"Five Ways Music Can Make You Healthier - New studies are suggesting that music can be more powerful than medication: When I gave birth to my first-born, I listened to CDs of classical music in the hospital. I figured that music would help calm me and distract me from the pain. You might use music to distract yourself from painful or stressful situations, too. Or perhaps you’ve listened to music while studying or working out, hoping to up your performance. Though you may sense that music helps you feel better somehow, only recently has science begun to figure out why that is. Neuroscientists have discovered that listening to music heightens positive emotion through the reward centers of our brain, stimulating hits of dopamine that can make us feel good, or even elated. Listening to music also lights up other areas of the brain - in fact, almost no brain center is left untouched - suggesting more widespread effects and potential uses for music. Music’s neurological reach, and its historic role in healing and cultural rituals, has led researchers to consider ways music may improve our health and wellbeing. In particular, researchers have looked for applications in health-care - for example, helping patients during post-surgery recovery or improving outcomes for people with Alzheimer’s. In some cases, music’s positive impacts on health have been more powerful than medication. Here are five ways that music seems to impact our health and wellbeing. ---1: Music reduces stress and anxiety: My choice to bring music into the birthing room was probably a good one. Research has shown that listening to music - at least music with a slow tempo and low pitch, without lyrics or loud instrumentation - can calm people down, even during highly stressful or painful events. Music can prevent anxiety-induced increases in heart rate and systolic blood pressure, and decrease cortisol levels—all biological markers of stress. In one study, researchers found that patients receiving surgery for hernia repair who listened to music after surgery experienced decreased plasma cortisol levels and required significantly less morphine to manage their pain. In another study involving surgery patients, the stress reducing effects of music were more powerful than the effect of an orally-administered anxiolytic drug. Performing music, versus listening to music, may also have a calming effect. In studies with adult choir singers, singing the same piece of music tended to synch up their breathing and heart rates, producing a group-wide calming effect. In a recent study, 272 premature babies were exposed to different kinds of music - either lullabies sung by parents or instruments played by a music therapist - three times a week while recovering in a neonatal ICU. Though all the musical forms improved the babies’ functioning, the parental singing had the greatest impact and also reduced the stress of the parents who sang. Though it’s sometimes hard in studies like this to separate out the effects of music versus other factors, like the positive impacts of simple social contact, at least one recent study found that music had a unique contribution to make in reducing anxiety and stress in a children’s hospital, above and beyond social contributions. ---2: Music decreases pain: Music has a unique ability to help with pain management, as I found in my own experience with giving birth. In a 2013 study, sixty people diagnosed with fibromyalgia - a disease characterized by severe musculoskeletal pain - were randomly assigned to listen to music once a day over a four-week period. In comparison to a control group, the group that listened to music experienced significant pain reduction and fewer depressive symptoms. In another recent study, patients undergoing spine surgery were instructed to listen to self-selected music on the evening before their surgery and until the second day after their surgery. When measured on pain levels post surgery, the group had significantly less pain than a control group who didn’t listen to music. It’s not clear why music may reduce pain, though music’s impact on dopamine release may play a role. Of course, stress and pain are also closely linked; so music’s impact on stress reduction may also partly explain the effects. However, it’s unlikely that music’s impact is due to a simple placebo effect. In a 2014 randomized control trial involving healthy subjects exposed to painful stimuli, researchers failed to find a link between expectation and music’s effects on pain. The researchers concluded that music is a robust analgesic whose properties are not due simply to expectation factors. ---3: Music may improve immune functioning: Can listening to music actually help prevent disease? Some researchers think so. Wilkes University researchers looked at how music affects levels of IgA—an important antibody for our immune system’s first line of defense against disease. Undergraduate students had their salivary IgA levels measured before and after 30 minutes of exposure to one of four conditions—listening to a tone click, a radio broadcast, a tape of soothing music, or silence. Those students exposed to the soothing music had significantly greater increases in IgA than any of the other conditions, suggesting that exposure to music (and not other sounds) might improve innate immunity. Another study from Massachusetts General Hospital found that listening to Mozart’s piano sonatas helped relax critically ill patients by lowering stress hormone levels, but the music also decreased blood levels of interleukin-6—a protein that has been implicated in higher mortality rates, diabetes, and heart problems. According to a 2013 meta-analysis, authors Mona Lisa Chanda and Daniel Levitin concluded that music has the potential to augment immune response systems, but that the findings to date are preliminary. Still, as Levitin notes in one article on the study, ‘I think the promise of music as medicine is that it’s natural and it’s cheap and it doesn’t have the unwanted side effects that many pharmaceutical products do.’ ---4: Music may aid memory: My now-teenage son always listens to music while he studies. Far from being a distraction to him, he claims it helps him remember better when it comes to test time. Now research may prove him right—and provide an insight that could help people suffering from dementia. Music enjoyment elicits dopamine release, and dopamine release has been tied to motivation, which in turn is implicated in learning and memory. In a study published last year, adult students studying Hungarian were asked to speak, or speak in a rhythmic fashion, or sing phrases in the unfamiliar language. Afterwards, when asked to recall the foreign phrases, the singing group fared significantly better than the other two groups in recall accuracy. Evidence that music helps with memory has led researchers to study the impact of music on special populations, such as those who suffer memory loss due to illness. In a 2008 experiment, stroke patients who were going through rehab were randomly assigned to listen daily either to self-selected music, to an audio book, or to nothing (in addition to receiving their usual care). The patients were then tested on mood, quality of life, and several cognitive measures at one week, three months, and 6 months post-stroke. Results showed that those in the music group improved significantly more on verbal memory and focused attention than those in the other groups, and they were less depressed and confused than controls at each measuring point. In a more recent study, caregivers and patients with dementia were randomly given 10 weeks of singing coaching, 10 weeks of music listening coaching, or neither. Afterwards, testing showed that singing and music listening improved mood, orientation, and memory and, to a lesser extent, attention and executive functioning, as well as providing other benefits. Studies like these have encouraged a movement to incorporate music into patient care for dementia patients, in part promoted by organizations like Music and Memory. ---5: Music helps us exercise: How many of us listen to rock and roll or other upbeat music while working out? It turns out that research supports what we instinctively feel: music helps us get a more bang for our exercise buck. Researchers in the United Kingdom recruited thirty participants to listen to motivational synchronized music, non-motivational synchronized music, or no music while they walked on a treadmill until they reached exhaustion levels. Measurements showed that both music conditions increased the length of time participants worked out (though motivational music increased it significantly more) when compared to controls. The participants who listened to motivational music also said they felt better during their work out than those in the other two conditions. In another study, oxygen consumption levels were measured while people listened to different tempos of music during their exercise on a stationary bike. Results showed that when exercisers listened to music with a beat that was faster and synchronous with their movement, their bodies used up oxygen more efficiently than when the music played at a slower, unsynchronized tempo. According to sports researchers Peter Terry and Costas Karageorghis, ‘Music has the capacity to capture attention, lift spirits, generate emotion, change or regulate mood, evoke memories, increase work output, reduce inhibitions, and encourage rhythmic movement – all of which have potential applications in sport and exercise.’ " - Jill Suttie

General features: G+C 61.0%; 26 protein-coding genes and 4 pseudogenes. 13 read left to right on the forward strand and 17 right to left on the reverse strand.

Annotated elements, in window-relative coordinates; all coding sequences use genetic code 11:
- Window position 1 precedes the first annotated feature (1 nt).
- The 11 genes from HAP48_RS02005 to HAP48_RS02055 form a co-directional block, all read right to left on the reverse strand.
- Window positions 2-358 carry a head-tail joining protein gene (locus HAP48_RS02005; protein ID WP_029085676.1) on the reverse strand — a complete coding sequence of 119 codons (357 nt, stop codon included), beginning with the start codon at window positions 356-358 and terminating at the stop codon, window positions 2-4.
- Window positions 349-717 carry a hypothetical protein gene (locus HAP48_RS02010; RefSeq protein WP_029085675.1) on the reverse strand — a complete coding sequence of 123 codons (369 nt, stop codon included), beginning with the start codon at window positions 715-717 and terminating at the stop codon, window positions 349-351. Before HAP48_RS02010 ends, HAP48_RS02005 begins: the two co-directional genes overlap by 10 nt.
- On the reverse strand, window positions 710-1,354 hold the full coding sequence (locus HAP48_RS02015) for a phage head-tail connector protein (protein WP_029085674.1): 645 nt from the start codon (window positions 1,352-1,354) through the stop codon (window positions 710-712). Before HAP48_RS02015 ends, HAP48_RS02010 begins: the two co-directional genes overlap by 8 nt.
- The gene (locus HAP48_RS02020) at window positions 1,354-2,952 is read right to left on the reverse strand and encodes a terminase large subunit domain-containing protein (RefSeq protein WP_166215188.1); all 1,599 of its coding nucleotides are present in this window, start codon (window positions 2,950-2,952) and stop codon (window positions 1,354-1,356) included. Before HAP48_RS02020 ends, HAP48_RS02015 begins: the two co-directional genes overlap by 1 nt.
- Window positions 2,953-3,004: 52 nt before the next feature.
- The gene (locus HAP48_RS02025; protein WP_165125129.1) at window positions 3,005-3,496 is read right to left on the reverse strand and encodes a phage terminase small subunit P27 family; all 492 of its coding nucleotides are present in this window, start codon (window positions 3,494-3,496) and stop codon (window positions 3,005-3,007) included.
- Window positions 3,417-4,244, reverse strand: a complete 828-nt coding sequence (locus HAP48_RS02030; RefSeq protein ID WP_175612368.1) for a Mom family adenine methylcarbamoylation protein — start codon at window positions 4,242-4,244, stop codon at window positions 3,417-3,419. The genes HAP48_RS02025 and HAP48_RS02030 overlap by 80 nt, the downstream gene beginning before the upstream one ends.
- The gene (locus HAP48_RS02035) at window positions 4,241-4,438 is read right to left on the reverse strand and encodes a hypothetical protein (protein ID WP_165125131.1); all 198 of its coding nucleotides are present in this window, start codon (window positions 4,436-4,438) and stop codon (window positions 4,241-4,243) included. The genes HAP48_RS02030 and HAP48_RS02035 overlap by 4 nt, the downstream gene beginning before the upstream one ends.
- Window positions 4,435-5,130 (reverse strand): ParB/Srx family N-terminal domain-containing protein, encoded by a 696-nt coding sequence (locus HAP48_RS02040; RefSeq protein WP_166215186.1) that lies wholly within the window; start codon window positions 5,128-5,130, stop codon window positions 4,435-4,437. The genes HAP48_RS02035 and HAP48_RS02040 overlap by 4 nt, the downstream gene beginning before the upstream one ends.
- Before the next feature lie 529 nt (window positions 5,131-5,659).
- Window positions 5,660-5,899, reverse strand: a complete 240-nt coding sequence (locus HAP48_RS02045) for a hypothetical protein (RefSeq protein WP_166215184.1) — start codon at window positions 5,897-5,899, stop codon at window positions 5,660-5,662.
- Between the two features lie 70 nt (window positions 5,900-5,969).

January 20, 2015 [Refer http://greatergood.berkeley.edu/article/item/five_ways_music_can_make_you_healthier? ]